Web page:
Authors: Laurent Leduc
Addresses: Greenleaf Canada Institute, Toronto, Ont., Canada
Abstract: Fiduciary duty is not restricted merely to the property of shareholders but includes ethical obligations to a wider constituency – stakeholders – in terms of power. Several approaches to corporate social responsibility (CSR) are considered in terms of their respective orientations to the external world. Robert Greenleaf|s notion of ||service to others|| or ||servant-leadership|| is considered as a case of the fifth level approach to CSR. An historical perspective offers a precedent for reclaiming corporate charter grants as a means for reinstating the corporation|s responsibilities to the wider community. Two propositions are offered to help us revision corporations in ways that would enable their total service obligations to all constituencies.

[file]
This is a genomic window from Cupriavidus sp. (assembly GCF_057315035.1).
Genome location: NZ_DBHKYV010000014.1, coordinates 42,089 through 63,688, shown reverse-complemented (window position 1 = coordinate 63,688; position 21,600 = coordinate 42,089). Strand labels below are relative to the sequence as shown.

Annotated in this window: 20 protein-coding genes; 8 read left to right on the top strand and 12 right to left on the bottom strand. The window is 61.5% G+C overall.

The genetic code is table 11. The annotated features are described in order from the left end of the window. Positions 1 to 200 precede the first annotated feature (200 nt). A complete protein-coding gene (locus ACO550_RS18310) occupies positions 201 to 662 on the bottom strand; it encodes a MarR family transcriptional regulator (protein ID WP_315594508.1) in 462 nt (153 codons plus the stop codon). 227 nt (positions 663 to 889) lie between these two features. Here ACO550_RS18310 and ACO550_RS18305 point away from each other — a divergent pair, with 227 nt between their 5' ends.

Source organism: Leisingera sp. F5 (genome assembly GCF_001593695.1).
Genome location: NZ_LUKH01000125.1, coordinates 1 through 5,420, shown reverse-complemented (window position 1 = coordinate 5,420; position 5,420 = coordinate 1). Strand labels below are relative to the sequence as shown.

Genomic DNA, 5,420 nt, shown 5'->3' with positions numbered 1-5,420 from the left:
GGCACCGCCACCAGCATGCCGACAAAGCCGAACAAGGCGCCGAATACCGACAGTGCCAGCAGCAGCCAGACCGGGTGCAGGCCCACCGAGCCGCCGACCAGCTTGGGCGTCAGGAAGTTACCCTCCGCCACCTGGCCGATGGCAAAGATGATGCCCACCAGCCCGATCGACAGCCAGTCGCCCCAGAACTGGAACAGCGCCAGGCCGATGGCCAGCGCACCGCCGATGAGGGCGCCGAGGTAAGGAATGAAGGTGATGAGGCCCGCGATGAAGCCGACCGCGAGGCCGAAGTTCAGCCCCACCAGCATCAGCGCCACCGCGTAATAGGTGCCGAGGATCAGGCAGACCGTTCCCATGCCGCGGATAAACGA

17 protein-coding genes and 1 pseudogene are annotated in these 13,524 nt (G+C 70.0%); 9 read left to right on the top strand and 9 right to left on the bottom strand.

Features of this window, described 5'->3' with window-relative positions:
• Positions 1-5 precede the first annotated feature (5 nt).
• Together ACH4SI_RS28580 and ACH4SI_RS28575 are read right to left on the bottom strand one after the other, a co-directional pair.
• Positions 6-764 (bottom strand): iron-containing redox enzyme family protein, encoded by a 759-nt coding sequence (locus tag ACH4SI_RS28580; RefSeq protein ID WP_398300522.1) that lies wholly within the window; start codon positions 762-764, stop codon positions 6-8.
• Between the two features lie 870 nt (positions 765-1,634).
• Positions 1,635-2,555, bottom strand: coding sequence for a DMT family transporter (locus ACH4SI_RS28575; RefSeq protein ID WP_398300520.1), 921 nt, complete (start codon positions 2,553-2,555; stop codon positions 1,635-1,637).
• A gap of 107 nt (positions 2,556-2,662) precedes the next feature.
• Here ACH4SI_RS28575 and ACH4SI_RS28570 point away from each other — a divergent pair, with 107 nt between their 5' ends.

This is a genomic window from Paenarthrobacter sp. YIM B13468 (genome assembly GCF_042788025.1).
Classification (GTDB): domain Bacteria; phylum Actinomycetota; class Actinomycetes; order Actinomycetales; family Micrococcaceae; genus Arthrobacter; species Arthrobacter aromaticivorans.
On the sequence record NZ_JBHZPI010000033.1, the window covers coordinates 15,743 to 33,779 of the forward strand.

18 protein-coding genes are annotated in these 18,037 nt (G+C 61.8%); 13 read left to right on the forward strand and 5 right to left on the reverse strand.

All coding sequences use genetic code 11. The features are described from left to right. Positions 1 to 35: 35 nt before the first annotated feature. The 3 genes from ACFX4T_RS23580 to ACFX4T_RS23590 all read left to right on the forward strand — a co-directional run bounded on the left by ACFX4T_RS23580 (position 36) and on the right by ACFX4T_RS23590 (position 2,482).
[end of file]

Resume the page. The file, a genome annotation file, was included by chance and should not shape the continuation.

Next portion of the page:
Keywords: Robert Greenleaf; servant-leadership; corporate social responsibility; CSR; stakeholder theory; invisible hand; self-interest; enlightened self-interest; enlightened other-interest; wisdom economy; fiduciary duty.
International Journal of Business Governance and Ethics, 2004 Vol.1 No.2/3, pp.147 - 161
Available online: 16 Sep 2004 *Full-text access for editors Access for subscribers Purchase this article Comment on this article